Anders Johannesson, Senior Expert Engineer at Axis Communications provides Smithers Apex with an exclusive into the security imaging market ahead of his presentation at the Image Sensors conference.
Q: Please briefly describe your background and experience in digital imaging.
A: During my almost 30 years in digital imaging I have done many different things. It started in science where I focused on imaging of the Sun. Modern solar imaging is about combining optical instruments such as telescopes, narrow-band filters, spectrographs and polarimeters with digital image sensors and image processing. I worked at solar observatories on the Canary Islands and in
California. I continued to work with imaging within machine vision. This was an interesting experience since suddenly it was possible to control the light on the scene. This luxury is normally not available to astronomers. The next challenge was building cameras. This has taken me from consumer cameras used in mobile phones to security cameras. I joined Axis Communications AB in 2006 and have since focused on security imaging. Here I found many of the challenges from astronomical imaging again, but in new forms.
Q: Security is seen as a significant growth area for digital cameras. What the drivers for this, and how does the market segment in terms of camera type / use?
We have seen a revolution in security imaging during the last 10 years or so. What used to be a market dominated by traditional analog video cameras, with moderate resolution and low flexibility, has become a much more technically advanced. We see much improved image quality, much intelligence within the cameras and advanced systems using IP technology that can solve the imaging tasks in a more efficient way.
The rapid change of the old style cameras has improved imaging dramatically and has enabled many new use cases. Now cameras, for example, implement analytics that can be used to create advanced functionality that goes far beyond traditional security imaging.
Most security cameras are fixed, and even if they contain some means of controlling the position and focus of the camera, the intention is to use this only during installation. A growing number of cameras are moving to provide pan and tilt and they are equipped with motorized zoom lenses. Traditionally outdoor cameras are sitting in protective housings, but lately many cameras are directly designed for outdoor and/or indoor use. Due to total cost of sensor and lens, most cameras use 1/3 inch to 1/2 inch image sensors.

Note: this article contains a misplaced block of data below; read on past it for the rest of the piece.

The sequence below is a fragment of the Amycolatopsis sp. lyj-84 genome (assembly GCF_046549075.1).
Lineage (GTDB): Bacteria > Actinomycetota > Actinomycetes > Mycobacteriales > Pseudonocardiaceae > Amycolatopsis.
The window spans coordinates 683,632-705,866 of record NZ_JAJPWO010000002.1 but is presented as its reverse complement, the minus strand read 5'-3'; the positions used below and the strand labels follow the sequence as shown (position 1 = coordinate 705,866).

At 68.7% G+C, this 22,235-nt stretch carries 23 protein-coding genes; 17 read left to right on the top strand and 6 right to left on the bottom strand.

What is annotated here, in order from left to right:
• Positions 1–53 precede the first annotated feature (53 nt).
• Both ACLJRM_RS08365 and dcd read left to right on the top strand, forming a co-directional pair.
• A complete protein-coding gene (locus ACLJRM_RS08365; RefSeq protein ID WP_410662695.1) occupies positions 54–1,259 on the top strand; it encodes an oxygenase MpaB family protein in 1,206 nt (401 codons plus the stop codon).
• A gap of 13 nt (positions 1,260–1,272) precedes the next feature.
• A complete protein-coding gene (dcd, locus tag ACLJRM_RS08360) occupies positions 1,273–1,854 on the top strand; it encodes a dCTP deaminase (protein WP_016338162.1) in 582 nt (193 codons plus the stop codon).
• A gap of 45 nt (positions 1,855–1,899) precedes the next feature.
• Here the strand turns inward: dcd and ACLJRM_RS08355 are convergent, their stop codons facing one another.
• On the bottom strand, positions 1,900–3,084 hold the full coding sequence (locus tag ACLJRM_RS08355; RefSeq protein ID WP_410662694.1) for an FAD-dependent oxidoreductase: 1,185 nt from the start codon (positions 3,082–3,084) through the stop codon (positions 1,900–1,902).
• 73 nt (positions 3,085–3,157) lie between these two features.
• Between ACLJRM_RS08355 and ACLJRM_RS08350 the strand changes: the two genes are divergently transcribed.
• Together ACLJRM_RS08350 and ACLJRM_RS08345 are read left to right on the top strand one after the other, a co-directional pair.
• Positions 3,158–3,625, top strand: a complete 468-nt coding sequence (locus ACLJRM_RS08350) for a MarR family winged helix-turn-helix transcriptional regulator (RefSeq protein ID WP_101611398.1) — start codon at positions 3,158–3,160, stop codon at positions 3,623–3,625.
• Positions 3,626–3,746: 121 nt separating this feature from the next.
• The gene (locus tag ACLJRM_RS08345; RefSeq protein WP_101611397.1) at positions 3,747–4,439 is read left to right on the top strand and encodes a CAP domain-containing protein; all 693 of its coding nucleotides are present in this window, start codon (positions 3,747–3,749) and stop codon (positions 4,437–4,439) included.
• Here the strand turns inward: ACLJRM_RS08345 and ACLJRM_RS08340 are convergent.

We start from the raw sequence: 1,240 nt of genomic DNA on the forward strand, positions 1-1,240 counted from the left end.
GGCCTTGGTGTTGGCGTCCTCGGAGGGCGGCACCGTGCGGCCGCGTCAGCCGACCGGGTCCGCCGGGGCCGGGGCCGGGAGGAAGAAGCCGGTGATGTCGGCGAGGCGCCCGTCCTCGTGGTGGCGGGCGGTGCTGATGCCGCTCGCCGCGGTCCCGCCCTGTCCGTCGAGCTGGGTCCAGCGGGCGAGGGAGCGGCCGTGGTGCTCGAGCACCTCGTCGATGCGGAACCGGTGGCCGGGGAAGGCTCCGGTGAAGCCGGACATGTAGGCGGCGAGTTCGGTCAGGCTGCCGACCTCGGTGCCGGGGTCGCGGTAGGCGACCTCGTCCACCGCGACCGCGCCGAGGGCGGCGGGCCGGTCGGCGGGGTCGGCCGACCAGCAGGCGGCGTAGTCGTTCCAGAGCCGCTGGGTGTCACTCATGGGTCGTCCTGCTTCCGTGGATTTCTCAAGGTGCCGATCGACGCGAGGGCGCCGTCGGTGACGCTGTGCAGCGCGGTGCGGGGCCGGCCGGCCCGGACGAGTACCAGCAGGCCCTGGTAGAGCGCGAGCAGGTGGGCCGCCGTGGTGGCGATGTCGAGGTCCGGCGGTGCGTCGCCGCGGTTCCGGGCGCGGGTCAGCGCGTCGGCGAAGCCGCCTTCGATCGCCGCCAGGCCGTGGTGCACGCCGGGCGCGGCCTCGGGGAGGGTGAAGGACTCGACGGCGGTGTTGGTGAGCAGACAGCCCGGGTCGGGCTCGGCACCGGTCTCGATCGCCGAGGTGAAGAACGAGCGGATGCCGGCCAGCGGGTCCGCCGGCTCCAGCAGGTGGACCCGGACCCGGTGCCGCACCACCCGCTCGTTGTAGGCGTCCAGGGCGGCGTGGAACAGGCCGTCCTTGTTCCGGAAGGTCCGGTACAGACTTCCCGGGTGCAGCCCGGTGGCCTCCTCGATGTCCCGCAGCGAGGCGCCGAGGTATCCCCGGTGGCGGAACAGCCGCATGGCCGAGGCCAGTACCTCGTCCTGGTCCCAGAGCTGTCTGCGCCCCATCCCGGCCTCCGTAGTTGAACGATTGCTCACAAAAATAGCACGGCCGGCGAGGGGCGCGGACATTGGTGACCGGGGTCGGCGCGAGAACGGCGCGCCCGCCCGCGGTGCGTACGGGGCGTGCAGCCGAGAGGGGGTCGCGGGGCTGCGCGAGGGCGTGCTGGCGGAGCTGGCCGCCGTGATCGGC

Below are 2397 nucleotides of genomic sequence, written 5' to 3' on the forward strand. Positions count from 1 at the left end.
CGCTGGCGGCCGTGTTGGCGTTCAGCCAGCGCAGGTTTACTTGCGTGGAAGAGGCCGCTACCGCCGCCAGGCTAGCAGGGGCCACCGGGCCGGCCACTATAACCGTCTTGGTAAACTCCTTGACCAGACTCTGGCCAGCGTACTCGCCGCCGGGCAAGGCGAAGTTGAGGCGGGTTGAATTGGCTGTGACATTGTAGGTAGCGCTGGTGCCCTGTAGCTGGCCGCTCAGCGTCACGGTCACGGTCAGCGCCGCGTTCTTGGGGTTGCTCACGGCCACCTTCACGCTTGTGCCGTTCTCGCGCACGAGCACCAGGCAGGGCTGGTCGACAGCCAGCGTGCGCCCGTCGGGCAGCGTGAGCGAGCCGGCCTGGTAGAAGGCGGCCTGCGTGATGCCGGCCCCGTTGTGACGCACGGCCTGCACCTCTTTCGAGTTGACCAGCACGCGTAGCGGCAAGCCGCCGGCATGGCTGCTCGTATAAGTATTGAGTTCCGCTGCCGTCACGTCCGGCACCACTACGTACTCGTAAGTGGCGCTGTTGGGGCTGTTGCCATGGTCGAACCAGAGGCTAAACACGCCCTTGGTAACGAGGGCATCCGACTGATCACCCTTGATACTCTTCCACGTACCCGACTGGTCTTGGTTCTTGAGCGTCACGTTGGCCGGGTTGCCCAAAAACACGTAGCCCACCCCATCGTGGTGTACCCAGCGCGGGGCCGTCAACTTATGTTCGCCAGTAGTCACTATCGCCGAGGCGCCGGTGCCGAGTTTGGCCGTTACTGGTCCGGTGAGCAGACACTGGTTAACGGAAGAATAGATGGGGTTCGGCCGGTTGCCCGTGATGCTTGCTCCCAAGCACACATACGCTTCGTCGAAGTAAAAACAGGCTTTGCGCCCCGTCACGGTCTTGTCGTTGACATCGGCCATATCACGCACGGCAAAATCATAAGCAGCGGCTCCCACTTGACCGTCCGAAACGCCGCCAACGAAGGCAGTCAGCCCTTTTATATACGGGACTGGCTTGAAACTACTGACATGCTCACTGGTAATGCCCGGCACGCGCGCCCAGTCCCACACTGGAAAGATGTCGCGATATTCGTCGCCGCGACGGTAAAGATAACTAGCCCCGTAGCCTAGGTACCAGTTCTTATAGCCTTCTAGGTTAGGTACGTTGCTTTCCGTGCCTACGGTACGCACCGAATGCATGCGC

The main resolution has quickly increased from the traditional video resolution into HDTV resolutions, although many higher resolution cameras are available. The first 4k cameras has just been released. Many security cameras have a dome that will protect the camera from dust and vandalism. There is no strict division of the market into different camera types per market segment, but we still see some differentiation. Fixed cameras in domes are for example widely used indoors in retail stores and in similar places, while cameras with larger zoom lenses are more often used outside.
Q: What are the main operational challenges for cameras in security applications, and what is needed from the image sensor technology to address these challenges?
The major challenges within security imaging are related to light and motion. In many cases there is no way to control the illumination of the scene since this would disturb the events. This means that many scenes have a very complex lighting were objects of interest may move in and out of strong light. Fixed cameras will experience quite different lighting conditions during a day or over a year.
The sun might even be in view for some time. Maybe the most challenging scenes are the night scenes where the cameras are struggling with few photons at the same time as objects move and strong light sources, such as headlights and street lamps, are visible. The keyword is identification, so even if the light level is low or the scene has a complex illumination the goal is to identify objects, persons and events with as high accuracy as possible.
Q: Aside from producing high quality images, what other features enabled by sensors are applicable for the security market now and in the future?
Probably the most important ones are heat resistance and durability. A typical security camera sensor is operated 24-7 and thus it is started once and is never shut off; and it might stare right into the sun occasionally during that time. This is a big difference from a sensor used in a consumer camera that is not run all the time. In addition there is a tendency that cameras are put in more and more harsh environments where it is very hot or very cold.
There might also be features in future security camera sensors that will aid the camera in other ways than by providing images. For example in moving cameras, with long zoom lenses, any type of auto-focus support is very welcome.
Q: Finally, we are very pleased to have you on board as a speaker for the conference, please let us know what you are hoping to gain from your participation?
The main goal is to learn from others and to meet old friends in the community. I enjoy going to events with skilled and focused people. As a speaker I always also hope to plant seeds that can grow into ideas that in turn can lead to new technical solutions; in this case hopefully image sensors better suited for use in security cameras.